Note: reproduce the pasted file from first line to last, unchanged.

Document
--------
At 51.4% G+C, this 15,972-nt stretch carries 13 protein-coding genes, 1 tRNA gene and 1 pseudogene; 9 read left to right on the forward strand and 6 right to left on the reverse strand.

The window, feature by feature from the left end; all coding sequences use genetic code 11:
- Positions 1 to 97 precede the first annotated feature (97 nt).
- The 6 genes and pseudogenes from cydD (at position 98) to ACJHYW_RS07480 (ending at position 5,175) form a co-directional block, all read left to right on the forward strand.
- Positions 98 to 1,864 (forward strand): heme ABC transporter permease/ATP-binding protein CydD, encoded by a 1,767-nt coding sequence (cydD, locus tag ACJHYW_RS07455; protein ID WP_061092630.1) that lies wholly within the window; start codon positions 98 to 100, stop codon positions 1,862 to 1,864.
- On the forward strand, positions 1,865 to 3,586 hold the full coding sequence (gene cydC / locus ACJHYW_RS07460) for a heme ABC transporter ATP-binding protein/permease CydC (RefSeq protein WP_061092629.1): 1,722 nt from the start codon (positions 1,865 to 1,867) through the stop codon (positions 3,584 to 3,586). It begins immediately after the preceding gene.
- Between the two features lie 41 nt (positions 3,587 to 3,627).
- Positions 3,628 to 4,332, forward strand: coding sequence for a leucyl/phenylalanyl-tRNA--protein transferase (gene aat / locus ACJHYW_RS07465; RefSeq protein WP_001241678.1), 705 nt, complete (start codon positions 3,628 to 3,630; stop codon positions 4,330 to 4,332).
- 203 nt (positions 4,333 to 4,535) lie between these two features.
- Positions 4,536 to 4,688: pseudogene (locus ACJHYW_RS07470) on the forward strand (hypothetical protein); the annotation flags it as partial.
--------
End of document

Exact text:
At 51.4% G+C, this 15,972-nt stretch carries 13 protein-coding genes, 1 tRNA gene and 1 pseudogene; 9 read left to right on the forward strand and 6 right to left on the reverse strand.

The window, feature by feature from the left end; all coding sequences use genetic code 11:
- Positions 1 to 97 precede the first annotated feature (97 nt).
- The 6 genes and pseudogenes from cydD (at position 98) to ACJHYW_RS07480 (ending at position 5,175) form a co-directional block, all read left to right on the forward strand.
- Positions 98 to 1,864 (forward strand): heme ABC transporter permease/ATP-binding protein CydD, encoded by a 1,767-nt coding sequence (cydD, locus tag ACJHYW_RS07455; protein ID WP_061092630.1) that lies wholly within the window; start codon positions 98 to 100, stop codon positions 1,862 to 1,864.
- On the forward strand, positions 1,865 to 3,586 hold the full coding sequence (gene cydC / locus ACJHYW_RS07460) for a heme ABC transporter ATP-binding protein/permease CydC (RefSeq protein WP_061092629.1): 1,722 nt from the start codon (positions 1,865 to 1,867) through the stop codon (positions 3,584 to 3,586). It begins immediately after the preceding gene.
- Between the two features lie 41 nt (positions 3,587 to 3,627).
- Positions 3,628 to 4,332, forward strand: coding sequence for a leucyl/phenylalanyl-tRNA--protein transferase (gene aat / locus ACJHYW_RS07465; RefSeq protein WP_001241678.1), 705 nt, complete (start codon positions 3,628 to 3,630; stop codon positions 4,330 to 4,332).
- 203 nt (positions 4,333 to 4,535) lie between these two features.
- Positions 4,536 to 4,688: pseudogene (locus ACJHYW_RS07470) on the forward strand (hypothetical protein); the annotation flags it as partial.